AT THE ESC CONGRESS 2016
ROME (FRONTLINE MEDICAL NEWS) – Radiation-induced aortic stenosis is associated with markedly worse long-term outcome after surgical aortic valve replacement than when the operation is performed in patients without a history of radiotherapy, Milind Y. Desai, MD, reported at the annual congress of the European Society of Cardiology.
Moreover, the Society of Thoracic Surgeons (STS) score isn’t good at risk-stratifying patients with radiation-induced aortic stenosis who are under consideration for surgical aortic valve replacement (SAVR).
“We probably need to develop a new score for these patients,” said Dr. Desai , a cardiologist at the Cleveland Clinic.
Radiation-induced heart disease is a late complication of thoracic radiotherapy. It’s particularly common in patients who got radiation for lymphomas or breast cancer. It can affect any cardiac structure, including the myocardium, pericardium, valves, coronary arteries, and the conduction system.
Aortic stenosis is the most common valvular manifestation, present in roughly 80% of patients with radiation-induced heart disease. At the Cleveland Clinic, the average time from radiotherapy to development of radiation-induced aortic stenosis (RIAS) is about 20 years. The condition is characterized by thickening of the junction between the base of the anterior mitral leaflet and aortic root, known as the aortomitral curtain, Dr. Desai explained.
He presented a retrospective observational cohort study involving 172 patients who underwent SAVR for RIAS and an equal number of SAVR patients with no such history. The groups were matched by age, sex, aortic valve area, and type and timing of SAVR. Of note, the group with RIAS had a mean preoperative STS score of 11, and the control group averaged a similar score of 10.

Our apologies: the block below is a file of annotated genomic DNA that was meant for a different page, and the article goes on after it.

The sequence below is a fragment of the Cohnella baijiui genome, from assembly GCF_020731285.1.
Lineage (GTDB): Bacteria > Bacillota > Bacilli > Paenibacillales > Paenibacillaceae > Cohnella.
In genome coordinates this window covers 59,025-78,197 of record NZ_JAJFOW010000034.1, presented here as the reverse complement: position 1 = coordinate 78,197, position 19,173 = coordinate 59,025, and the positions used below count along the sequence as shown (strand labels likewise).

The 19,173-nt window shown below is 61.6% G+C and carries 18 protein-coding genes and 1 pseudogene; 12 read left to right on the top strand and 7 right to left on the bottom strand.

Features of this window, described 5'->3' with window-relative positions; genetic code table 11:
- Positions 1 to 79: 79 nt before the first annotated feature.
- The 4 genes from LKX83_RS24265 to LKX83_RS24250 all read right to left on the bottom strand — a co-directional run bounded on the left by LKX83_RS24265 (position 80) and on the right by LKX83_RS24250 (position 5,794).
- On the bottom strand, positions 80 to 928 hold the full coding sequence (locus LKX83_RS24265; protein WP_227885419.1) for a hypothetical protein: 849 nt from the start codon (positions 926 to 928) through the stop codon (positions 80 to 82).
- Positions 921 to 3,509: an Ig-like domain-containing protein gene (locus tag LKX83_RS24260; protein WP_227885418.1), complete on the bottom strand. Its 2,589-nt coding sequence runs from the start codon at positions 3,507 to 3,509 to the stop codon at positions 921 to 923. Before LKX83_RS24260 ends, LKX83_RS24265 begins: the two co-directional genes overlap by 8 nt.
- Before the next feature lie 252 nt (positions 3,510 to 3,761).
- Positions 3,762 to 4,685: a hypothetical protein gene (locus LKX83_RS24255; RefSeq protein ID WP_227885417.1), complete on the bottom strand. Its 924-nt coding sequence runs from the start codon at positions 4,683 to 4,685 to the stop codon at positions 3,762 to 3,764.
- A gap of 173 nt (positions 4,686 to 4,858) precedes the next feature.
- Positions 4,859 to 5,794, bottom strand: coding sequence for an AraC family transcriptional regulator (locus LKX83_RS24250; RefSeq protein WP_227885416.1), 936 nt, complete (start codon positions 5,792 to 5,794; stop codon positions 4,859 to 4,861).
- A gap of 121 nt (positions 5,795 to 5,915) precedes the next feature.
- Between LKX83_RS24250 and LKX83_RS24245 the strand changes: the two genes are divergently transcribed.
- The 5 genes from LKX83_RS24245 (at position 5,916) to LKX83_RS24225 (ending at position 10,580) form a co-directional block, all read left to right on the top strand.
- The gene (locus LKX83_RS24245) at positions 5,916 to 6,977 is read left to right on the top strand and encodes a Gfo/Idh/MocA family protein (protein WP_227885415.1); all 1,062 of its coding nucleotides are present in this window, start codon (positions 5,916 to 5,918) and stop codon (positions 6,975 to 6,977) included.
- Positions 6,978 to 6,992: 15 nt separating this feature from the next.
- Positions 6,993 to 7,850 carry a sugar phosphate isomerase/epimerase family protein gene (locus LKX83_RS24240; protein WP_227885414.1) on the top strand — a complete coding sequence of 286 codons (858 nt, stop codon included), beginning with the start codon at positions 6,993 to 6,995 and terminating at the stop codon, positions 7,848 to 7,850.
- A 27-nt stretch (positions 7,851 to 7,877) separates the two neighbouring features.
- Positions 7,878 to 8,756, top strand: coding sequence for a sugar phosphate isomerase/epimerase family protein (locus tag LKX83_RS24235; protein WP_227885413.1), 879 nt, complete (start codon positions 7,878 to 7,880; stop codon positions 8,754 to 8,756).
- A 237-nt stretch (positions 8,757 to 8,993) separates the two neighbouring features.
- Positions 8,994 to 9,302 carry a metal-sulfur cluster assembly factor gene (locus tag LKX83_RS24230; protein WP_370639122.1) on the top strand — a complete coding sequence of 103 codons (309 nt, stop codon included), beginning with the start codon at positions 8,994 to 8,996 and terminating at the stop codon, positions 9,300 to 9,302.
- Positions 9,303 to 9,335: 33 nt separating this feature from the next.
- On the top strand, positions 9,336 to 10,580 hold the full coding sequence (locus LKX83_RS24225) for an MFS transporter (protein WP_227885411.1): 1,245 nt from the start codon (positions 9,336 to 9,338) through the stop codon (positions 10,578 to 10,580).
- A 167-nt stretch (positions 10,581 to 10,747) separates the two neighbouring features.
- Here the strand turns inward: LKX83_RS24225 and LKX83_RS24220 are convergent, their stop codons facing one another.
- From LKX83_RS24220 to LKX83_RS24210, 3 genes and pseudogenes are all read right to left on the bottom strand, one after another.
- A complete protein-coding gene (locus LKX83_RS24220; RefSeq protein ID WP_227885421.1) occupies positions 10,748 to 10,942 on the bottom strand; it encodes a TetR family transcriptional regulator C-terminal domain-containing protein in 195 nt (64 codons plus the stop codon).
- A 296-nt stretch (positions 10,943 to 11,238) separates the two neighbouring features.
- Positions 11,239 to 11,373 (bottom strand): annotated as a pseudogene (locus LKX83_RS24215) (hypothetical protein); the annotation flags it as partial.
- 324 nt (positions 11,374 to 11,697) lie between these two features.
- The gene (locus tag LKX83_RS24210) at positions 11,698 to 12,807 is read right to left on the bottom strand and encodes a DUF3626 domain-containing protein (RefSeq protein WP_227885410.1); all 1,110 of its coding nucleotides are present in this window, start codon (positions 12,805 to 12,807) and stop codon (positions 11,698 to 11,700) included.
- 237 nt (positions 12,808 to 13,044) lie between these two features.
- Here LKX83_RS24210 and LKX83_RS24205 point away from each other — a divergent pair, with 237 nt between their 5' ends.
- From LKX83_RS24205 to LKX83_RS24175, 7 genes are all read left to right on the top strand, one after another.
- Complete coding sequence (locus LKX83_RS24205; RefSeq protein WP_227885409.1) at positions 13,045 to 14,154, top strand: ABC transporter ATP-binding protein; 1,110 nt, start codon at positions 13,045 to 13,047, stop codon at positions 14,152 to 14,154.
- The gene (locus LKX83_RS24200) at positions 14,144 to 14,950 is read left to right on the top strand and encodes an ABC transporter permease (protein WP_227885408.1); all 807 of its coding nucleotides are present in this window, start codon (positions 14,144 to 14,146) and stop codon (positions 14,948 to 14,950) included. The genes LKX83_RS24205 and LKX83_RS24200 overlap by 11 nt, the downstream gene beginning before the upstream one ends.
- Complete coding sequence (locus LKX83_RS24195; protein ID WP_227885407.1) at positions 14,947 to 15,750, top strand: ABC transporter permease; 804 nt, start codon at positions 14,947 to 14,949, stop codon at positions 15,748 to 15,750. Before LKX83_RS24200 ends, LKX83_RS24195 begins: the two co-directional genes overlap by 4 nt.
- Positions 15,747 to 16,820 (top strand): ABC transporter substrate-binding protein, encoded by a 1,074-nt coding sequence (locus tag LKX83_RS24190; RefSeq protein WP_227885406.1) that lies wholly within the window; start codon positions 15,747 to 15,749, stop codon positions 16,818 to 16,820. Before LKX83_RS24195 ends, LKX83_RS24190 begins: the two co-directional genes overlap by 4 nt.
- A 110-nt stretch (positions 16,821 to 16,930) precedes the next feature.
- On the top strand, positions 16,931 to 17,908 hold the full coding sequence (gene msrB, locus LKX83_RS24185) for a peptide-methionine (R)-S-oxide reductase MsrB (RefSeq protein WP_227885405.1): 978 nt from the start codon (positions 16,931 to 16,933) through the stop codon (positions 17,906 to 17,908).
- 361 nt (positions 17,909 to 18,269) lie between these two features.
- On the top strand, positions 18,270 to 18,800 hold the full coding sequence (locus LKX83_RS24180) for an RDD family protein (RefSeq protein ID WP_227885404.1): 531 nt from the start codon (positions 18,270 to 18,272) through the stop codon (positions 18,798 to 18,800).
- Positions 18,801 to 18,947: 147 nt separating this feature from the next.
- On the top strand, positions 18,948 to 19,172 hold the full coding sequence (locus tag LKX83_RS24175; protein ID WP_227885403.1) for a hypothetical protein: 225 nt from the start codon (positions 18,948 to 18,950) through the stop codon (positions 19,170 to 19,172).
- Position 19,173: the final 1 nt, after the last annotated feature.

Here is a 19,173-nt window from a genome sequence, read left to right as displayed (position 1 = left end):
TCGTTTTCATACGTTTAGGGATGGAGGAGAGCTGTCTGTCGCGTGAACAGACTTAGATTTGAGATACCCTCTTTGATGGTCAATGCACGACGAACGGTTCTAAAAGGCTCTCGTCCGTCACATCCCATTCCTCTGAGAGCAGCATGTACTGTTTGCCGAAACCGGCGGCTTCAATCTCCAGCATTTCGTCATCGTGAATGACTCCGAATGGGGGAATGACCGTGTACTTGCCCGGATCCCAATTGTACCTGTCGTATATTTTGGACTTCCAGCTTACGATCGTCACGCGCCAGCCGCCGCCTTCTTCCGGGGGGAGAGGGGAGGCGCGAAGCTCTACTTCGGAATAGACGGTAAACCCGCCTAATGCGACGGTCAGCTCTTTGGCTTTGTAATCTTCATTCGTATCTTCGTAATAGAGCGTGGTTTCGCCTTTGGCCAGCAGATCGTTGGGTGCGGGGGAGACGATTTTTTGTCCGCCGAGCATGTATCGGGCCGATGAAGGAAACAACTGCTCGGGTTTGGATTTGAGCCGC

The key finding: During a mean follow-up of 6 years, the all-cause mortality rate was a hefty 48% in patients with RIAS, compared with just 7% in matched controls. Only about 5% of deaths in the group with RIAS were from recurrent malignancy. The low figure is not surprising given the average 20-year lag between radiotherapy and development of radiation-induced heart disease.
“In our experience, most of these patients develop a recurrent pleural effusion and nasty cardiopulmonary issues that result in their death,” according to Dr. Desai.
In a multivariate Cox proportional hazards analysis, a history of chest radiation therapy was by far the strongest predictor of all-cause mortality, conferring an 8.5-fold increase in risk.
The only other statistically significant predictor of mortality during follow-up in multivariate analysis was a high STS score, with an associated weak albeit statistically significant 1.15-fold increased risk. A total of 30 of 78 (39%) RIAS patients with an STS score below 4 died during follow-up, compared with none of 91 controls.
Thirty-four of 92 (37%) RIAS patients under age 65 died during follow-up, whereas none of 83 control SAVR patients did so.
Having coronary artery bypass surgery or other cardiac surgery at the time of SAVR was not associated with significantly increased risk of mortality compared with solo SAVR.
In-hospital outcomes were consistently worse after SAVR in the RIAS group. Half of the RIAS patients experienced in-hospital atrial fibrillation and 29% developed persistent atrial fibrillation, compared with 30% and 24% of controls. About 22% of RIAS patients were readmitted within 3 months after surgery, as were only 8% of controls. In-hospital mortality occurred in 2% of SAVR patients with RIAS; none of the matched controls did.
Dr. Desai reported having no financial interests relative to this study.